Verse 3 states that the possibility exists that the second husband also puts her away when he tires of her, or even that he dies, and that the first husband has a change of heart, so that he desires to take her back as his wife. This the law of Moses, that is, the law of God forbids. To prevent a repeated desecration of the holy marriage bond, and to prevent a man and woman who had both already defiled themselves to continue on their sinful way, the law of Moses required a writing of divorcement, a legal prevention of the woman returning to her first husband.
This is the explanation that Jesus gives of this passage in Matthew 19:3-8. The Pharisees, who took a keen delight in trying to pit Jesus against Moses, interpreted this passage in Deuteronomy 24 as if it allowed “a man to put away his wife for every cause.” Jesus reminded them that according to the institution of marriage in Paradise God joins man and wife together as one flesh in an unbreakable marriage bond. Thereupon the Pharisees see their opportunity to expose Jesus as contradicting Moses by asking, “Why did Moses then command to give a writing of divorcement, and to put her away.” Jesus tells these Pharisees that they are all wrong, Moses never did sanction putting away one’s wife, no matter what the reason may be. Nor did Moses command a writing of divorcement as a general rule to be adopted by the church. Jesus blamed the Jews for this writing of divorcement. Moses suffered it, that is, allowed it, because of the hardness of their hearts. It was because they could not forgive one another, or could not bear with one another’s weaknesses, but catered to the carnal lusts of their flesh that this law was instituted. “From the beginning it was not so!” Since neither party showed any real concern for the sacred marriage bond, and since neither party intended to stop playing with holy things, God required that the man who put away his wife should give her a bill of divorcement, and thereby legally establish that he would never take her to wife again.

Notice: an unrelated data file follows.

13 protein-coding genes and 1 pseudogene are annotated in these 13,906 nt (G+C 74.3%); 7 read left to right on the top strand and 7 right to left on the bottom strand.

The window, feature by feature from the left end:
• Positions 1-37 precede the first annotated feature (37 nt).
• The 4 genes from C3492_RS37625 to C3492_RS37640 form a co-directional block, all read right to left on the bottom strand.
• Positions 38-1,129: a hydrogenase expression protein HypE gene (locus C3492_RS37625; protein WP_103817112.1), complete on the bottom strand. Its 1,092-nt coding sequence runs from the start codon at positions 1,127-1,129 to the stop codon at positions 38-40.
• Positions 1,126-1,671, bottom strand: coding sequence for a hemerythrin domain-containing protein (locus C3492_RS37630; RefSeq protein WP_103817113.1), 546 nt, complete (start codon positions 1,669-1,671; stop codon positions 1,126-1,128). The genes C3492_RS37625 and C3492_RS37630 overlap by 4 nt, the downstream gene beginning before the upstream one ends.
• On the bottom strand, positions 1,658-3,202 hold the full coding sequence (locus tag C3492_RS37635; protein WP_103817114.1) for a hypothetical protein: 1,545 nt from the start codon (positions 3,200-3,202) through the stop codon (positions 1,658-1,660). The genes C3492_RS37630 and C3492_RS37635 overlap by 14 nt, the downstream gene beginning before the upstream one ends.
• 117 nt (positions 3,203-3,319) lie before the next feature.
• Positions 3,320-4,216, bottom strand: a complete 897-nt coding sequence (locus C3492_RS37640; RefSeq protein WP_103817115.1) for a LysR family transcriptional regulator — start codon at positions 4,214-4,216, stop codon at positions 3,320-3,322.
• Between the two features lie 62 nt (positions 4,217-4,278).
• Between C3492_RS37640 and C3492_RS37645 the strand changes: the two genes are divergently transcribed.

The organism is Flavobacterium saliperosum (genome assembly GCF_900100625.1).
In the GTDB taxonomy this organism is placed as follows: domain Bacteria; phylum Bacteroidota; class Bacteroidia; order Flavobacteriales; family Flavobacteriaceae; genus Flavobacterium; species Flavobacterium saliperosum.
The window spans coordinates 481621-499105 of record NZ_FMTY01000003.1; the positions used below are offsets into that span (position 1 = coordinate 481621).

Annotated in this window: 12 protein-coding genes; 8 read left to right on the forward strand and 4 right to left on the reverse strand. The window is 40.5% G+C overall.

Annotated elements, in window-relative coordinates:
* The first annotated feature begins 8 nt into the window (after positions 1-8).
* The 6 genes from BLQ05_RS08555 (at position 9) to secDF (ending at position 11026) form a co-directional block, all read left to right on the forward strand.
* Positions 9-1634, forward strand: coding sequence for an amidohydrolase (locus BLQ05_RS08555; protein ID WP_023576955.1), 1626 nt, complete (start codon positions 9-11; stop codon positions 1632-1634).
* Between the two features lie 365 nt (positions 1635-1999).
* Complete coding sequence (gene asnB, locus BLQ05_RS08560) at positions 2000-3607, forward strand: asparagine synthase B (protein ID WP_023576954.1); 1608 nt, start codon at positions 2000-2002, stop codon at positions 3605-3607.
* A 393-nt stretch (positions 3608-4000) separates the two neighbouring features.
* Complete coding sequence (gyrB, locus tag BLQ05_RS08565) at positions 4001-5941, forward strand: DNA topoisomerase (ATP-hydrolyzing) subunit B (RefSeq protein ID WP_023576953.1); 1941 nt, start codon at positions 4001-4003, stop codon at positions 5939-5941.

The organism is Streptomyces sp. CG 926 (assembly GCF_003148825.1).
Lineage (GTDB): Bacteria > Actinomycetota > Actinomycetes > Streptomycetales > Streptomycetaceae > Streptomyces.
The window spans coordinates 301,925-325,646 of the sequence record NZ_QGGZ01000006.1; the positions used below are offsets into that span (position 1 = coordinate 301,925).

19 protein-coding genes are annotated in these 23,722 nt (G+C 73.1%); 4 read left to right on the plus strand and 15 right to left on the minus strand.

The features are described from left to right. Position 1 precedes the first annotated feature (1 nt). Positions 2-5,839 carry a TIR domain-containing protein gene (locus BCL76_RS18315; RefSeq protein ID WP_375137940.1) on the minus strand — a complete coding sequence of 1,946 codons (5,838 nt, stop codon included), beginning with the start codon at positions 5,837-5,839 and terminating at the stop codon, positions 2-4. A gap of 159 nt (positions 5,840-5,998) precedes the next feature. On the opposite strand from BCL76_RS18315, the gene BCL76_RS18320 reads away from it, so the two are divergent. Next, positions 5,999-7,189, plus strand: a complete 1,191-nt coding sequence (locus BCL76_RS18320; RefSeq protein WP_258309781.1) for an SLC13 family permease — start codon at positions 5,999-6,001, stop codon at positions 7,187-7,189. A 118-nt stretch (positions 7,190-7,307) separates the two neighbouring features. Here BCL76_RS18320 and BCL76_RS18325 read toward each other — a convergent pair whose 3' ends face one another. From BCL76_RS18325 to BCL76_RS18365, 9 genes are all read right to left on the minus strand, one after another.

The second passage referred to in the question above is Jeremiah 3:1, where we read, “They say, If a man put away his wife, and she go from him, and become another man’s, shall he return to her again? shall not that land be greatly polluted? but thou hast played the harlot with many lovers; yet return again to Me, saith the Lord.”
In this text we have a quotation from Deuteronomy 24, which we have just discussed. But this reference serves to point out the sharp contrast between the frivolous dealings of a man who puts away his wife and Jehovah’s dealings with spiritual Israel, His wife.
Notice, Jehovah loves His wife with an eternal love in Christ Jesus. Therefore He also cherishes and esteems His wife as His personal possession. In Ezekiel 16:8-14 God describes Israel as the real, spiritual BeautyQueen of the whole universe! From that point of view God never finds anything unpleasant or repulsive in her.